Auditor disagreements with management about significant matters, whether or not satisfactorily resolved, should be communicated to those charged with governance. Do disagreements include differences of opinion based on preliminary information or incomplete facts that are later resolved?
However, disagreements do not include differences of opinion based on preliminary information or incomplete facts that are later resolved.
An auditor is auditing a mutual fund company that uses a transfer agent to handle accounting for shareholders. What should the auditor do to obtain info about the transfer agent’s internal controls?
Review reports on the suitability of design and operating effectiveness of controls produced by the agent’s own auditor.
When a user auditor has to rely on service auditors report on IC, what should the user auditor be satisfied about:
(1) the service auditor’s professional competence and
(2) the adequacy of the standards governing the type 1 or type 2 report.
What are the Type 1 and Type 2 reports?
Type 1 report-report on mgmt’s description of a service organization’s system and the suitability of the design of controls.
Type 2 report-report on mgmt’s description of a service organization’s system and the suitability of the design and operating effectiveness of controls.
When reporting on an audit of financial statements, the user auditor should:
should not refer to the service auditor’s report if the opinion is unmodified.
Because the service auditor is not responsible for auditing any portion of the financial statements being reported on by the user auditor, the service auditor should not be referred to in the user auditor’s report if the opinion is unmodified. But if the user auditor modifies the opinion because of a modified opinion by the service auditor, the user auditor may refer to the service auditor.
In an integrated audit of a nonissuer, if an auditor concludes that a material weakness exists as of the date specified in management’s assertion, the auditor should issue what kind of opinion?
Issue an adverse opinion.
A material weakness is a deficiency, or a combination of deficiencies, in internal control over financial reporting, such that a reasonable possibility exists that a material misstatement of the entity’s annual or interim financial statements will not be prevented or detected on a timely basis. A material weakness requires the auditor to express an adverse opinion on the effectiveness of internal control.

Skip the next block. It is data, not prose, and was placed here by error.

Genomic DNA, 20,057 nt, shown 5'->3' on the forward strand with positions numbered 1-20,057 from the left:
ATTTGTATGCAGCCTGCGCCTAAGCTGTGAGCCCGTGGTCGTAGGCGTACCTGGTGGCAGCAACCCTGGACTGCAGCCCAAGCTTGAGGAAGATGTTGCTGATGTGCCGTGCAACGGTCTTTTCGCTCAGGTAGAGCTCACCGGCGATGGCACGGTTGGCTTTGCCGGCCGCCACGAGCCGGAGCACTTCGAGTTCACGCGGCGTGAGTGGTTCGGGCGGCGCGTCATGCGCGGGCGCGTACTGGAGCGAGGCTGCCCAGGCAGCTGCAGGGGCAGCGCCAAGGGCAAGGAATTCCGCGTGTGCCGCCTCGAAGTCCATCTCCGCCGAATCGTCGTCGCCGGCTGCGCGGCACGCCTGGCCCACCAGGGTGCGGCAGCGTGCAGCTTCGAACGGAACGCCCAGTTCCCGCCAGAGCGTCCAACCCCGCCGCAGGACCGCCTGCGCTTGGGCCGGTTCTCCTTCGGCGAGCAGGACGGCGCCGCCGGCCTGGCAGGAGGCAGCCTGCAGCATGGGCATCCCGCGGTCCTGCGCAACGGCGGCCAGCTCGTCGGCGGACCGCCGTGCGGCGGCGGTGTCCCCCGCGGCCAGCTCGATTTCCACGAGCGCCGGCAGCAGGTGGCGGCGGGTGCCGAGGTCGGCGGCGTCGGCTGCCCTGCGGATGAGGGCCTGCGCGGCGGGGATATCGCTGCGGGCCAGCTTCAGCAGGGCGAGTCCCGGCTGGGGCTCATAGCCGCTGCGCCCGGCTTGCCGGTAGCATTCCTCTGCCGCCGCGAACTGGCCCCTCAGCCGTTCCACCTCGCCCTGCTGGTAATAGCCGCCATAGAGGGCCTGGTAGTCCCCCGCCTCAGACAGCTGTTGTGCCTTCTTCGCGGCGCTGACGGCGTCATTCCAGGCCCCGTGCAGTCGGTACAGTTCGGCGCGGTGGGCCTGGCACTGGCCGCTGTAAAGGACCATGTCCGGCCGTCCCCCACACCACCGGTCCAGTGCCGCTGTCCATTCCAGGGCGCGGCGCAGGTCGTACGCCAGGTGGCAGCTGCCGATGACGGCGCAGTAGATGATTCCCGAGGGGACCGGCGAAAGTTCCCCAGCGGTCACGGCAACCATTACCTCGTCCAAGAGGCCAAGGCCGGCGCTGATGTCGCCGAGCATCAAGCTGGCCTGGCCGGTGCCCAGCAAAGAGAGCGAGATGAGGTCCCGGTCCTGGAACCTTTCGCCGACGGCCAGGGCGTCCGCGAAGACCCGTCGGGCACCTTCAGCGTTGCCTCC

The auditor of an issuer must express an opinion on the effectiveness of internal control. The opinion should be expressed
As of a Specified Date
For a Specified Period of Time
According to PCAOB’s AS No. 5, the report states the auditor’s opinion on whether the entity maintained, in all material respects, effective internal control over financial reporting as of the specified date based on the control criteria. The date typically is the end of the fiscal period. For a nonissuer, the practitioner may examine the effectiveness of internal control during a period of time (AT 501).
An auditor is auditing internal control in conjunction with the audit of financial statements for an issuer. The auditor is considering the appropriate materiality level for planning the audit of internal control. Relative to the materiality level for the audit of the financial statements, materiality levels for the audit of internal control are
The same. AS No. 5 indicates that the auditor should use the same materiality considerations in the audit of internal control over financial reporting that (s)he would use in planning the audit of annual financial statements.
The top-down approach to evaluating internal control begins:
at the financial statement level by understanding overall risks, focusing on entity-level controls, and then working down to significant accounts. Examples of entity-level controls are controls (1) related to the control environment, (2) over management override, (3) to monitor results of operations, (4) over the period-end financial reporting process, and (5) to monitor other controls.